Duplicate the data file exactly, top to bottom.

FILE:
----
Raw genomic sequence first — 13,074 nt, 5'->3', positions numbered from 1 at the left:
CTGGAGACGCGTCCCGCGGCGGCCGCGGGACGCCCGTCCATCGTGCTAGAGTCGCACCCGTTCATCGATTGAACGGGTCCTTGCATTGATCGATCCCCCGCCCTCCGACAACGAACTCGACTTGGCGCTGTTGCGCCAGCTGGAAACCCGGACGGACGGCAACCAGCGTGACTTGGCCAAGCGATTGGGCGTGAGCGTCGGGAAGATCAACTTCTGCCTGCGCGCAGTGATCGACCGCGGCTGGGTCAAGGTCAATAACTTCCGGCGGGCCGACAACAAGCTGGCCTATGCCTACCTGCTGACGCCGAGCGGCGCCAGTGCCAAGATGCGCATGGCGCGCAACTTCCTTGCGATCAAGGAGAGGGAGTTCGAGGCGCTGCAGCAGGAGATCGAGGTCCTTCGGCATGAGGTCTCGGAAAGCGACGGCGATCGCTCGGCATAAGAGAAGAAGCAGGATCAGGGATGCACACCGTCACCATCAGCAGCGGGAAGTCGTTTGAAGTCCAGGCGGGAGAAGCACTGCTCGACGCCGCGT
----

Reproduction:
Raw genomic sequence first — 13,074 nt, 5'->3', positions numbered from 1 at the left:
CTGGAGACGCGTCCCGCGGCGGCCGCGGGACGCCCGTCCATCGTGCTAGAGTCGCACCCGTTCATCGATTGAACGGGTCCTTGCATTGATCGATCCCCCGCCCTCCGACAACGAACTCGACTTGGCGCTGTTGCGCCAGCTGGAAACCCGGACGGACGGCAACCAGCGTGACTTGGCCAAGCGATTGGGCGTGAGCGTCGGGAAGATCAACTTCTGCCTGCGCGCAGTGATCGACCGCGGCTGGGTCAAGGTCAATAACTTCCGGCGGGCCGACAACAAGCTGGCCTATGCCTACCTGCTGACGCCGAGCGGCGCCAGTGCCAAGATGCGCATGGCGCGCAACTTCCTTGCGATCAAGGAGAGGGAGTTCGAGGCGCTGCAGCAGGAGATCGAGGTCCTTCGGCATGAGGTCTCGGAAAGCGACGGCGATCGCTCGGCATAAGAGAAGAAGCAGGATCAGGGATGCACACCGTCACCATCAGCAGCGGGAAGTCGTTTGAAGTCCAGGCGGGAGAAGCACTGCTCGACGCCGCGT